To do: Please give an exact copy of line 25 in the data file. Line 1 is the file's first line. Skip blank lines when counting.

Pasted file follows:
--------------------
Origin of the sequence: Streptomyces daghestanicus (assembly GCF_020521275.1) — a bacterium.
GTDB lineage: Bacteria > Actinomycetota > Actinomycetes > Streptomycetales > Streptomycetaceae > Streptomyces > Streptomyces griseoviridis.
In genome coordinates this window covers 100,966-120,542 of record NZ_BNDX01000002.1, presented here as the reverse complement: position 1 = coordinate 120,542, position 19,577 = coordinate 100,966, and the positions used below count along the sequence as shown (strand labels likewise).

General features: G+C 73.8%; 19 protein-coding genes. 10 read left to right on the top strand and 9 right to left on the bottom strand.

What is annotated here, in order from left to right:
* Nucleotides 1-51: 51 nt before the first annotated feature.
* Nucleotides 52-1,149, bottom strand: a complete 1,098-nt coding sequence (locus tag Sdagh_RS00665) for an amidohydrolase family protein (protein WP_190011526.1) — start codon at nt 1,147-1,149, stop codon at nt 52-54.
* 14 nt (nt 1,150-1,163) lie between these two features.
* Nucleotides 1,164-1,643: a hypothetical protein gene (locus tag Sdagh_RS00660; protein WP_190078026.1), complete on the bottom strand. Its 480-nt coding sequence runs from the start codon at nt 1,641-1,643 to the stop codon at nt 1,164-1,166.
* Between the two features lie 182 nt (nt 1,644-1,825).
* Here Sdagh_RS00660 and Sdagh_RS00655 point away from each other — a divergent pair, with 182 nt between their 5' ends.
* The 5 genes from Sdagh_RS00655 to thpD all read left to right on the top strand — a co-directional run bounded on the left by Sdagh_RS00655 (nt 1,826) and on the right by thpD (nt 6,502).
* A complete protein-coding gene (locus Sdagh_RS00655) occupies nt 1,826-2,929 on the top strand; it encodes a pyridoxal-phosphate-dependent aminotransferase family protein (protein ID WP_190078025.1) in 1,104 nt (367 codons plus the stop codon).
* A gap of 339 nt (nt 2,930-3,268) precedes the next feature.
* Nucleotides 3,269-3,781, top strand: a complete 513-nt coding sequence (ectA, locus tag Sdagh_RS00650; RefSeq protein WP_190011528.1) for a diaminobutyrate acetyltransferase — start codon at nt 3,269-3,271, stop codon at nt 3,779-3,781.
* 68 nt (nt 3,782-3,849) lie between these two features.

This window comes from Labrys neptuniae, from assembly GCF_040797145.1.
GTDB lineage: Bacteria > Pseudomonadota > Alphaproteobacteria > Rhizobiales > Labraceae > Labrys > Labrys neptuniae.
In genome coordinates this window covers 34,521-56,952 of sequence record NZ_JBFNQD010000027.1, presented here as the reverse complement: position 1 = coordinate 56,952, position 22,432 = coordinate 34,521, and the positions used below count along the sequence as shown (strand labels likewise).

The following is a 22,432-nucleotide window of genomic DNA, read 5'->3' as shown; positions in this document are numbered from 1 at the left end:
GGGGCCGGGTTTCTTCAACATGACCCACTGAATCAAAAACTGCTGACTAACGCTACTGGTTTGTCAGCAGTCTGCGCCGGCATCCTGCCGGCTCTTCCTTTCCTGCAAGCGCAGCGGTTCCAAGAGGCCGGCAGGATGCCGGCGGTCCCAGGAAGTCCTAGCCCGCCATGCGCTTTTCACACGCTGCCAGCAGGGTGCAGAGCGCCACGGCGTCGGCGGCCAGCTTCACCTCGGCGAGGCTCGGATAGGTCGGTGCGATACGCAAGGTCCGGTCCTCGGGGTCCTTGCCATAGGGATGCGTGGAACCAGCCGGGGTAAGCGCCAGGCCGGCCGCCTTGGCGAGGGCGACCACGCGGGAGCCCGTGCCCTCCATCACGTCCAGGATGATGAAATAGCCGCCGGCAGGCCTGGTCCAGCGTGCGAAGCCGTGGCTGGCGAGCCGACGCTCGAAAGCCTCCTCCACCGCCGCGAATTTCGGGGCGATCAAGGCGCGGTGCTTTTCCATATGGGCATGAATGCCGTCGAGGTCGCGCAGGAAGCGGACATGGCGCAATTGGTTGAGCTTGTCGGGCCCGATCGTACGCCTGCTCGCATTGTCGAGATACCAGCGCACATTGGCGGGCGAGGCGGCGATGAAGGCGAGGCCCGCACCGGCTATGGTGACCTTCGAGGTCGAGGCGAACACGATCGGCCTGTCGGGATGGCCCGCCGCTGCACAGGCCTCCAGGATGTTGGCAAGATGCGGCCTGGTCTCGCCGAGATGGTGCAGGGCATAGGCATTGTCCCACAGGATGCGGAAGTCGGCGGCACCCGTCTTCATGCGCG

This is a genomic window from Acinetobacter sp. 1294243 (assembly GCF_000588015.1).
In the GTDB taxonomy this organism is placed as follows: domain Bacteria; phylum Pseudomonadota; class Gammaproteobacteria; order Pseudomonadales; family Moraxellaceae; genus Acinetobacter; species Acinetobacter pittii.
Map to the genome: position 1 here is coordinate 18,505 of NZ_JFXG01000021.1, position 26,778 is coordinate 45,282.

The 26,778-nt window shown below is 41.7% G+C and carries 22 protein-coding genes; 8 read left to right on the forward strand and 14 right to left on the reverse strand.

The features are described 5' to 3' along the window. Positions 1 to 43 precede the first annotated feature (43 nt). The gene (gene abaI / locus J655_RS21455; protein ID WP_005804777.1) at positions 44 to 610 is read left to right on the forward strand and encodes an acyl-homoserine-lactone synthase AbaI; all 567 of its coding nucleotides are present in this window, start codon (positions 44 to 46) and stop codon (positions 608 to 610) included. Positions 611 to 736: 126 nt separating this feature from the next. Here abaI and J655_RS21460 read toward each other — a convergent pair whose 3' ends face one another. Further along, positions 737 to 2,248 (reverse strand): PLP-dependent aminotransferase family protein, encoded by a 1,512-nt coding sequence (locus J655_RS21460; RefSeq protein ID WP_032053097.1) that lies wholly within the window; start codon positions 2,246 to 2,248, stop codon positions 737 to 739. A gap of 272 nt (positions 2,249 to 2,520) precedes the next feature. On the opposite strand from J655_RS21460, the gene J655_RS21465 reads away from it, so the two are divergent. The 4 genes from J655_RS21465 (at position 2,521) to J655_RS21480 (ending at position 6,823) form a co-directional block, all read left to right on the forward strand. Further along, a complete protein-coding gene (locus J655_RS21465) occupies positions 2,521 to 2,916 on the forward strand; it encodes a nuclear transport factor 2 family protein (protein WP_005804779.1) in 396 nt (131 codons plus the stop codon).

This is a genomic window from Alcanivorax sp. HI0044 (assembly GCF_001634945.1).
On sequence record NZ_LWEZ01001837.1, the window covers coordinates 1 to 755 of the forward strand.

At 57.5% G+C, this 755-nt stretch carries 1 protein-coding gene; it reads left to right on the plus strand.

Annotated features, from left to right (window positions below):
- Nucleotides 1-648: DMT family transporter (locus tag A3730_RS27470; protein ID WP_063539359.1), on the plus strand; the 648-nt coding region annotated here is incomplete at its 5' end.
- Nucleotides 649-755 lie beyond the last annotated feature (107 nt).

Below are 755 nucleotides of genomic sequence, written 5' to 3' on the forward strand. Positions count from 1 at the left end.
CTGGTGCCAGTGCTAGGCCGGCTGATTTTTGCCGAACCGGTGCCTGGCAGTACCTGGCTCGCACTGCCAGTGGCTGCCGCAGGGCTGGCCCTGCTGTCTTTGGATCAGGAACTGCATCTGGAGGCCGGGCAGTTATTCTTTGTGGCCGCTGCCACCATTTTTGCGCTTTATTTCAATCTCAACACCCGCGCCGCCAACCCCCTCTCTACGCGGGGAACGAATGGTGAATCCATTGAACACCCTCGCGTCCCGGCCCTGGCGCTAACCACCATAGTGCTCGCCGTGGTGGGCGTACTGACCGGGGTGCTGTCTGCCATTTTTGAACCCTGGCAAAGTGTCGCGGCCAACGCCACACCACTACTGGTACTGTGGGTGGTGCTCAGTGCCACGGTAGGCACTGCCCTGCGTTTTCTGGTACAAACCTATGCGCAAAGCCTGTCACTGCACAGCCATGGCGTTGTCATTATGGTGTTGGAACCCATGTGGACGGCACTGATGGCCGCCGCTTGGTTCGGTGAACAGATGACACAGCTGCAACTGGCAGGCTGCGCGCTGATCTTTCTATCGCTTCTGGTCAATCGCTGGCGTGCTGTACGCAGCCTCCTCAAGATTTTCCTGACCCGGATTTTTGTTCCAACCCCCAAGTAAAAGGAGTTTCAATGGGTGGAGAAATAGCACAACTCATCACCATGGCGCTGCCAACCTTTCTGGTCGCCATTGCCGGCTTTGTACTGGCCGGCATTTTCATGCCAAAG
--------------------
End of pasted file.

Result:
The 26,778-nt window shown below is 41.7% G+C and carries 22 protein-coding genes; 8 read left to right on the forward strand and 14 right to left on the reverse strand.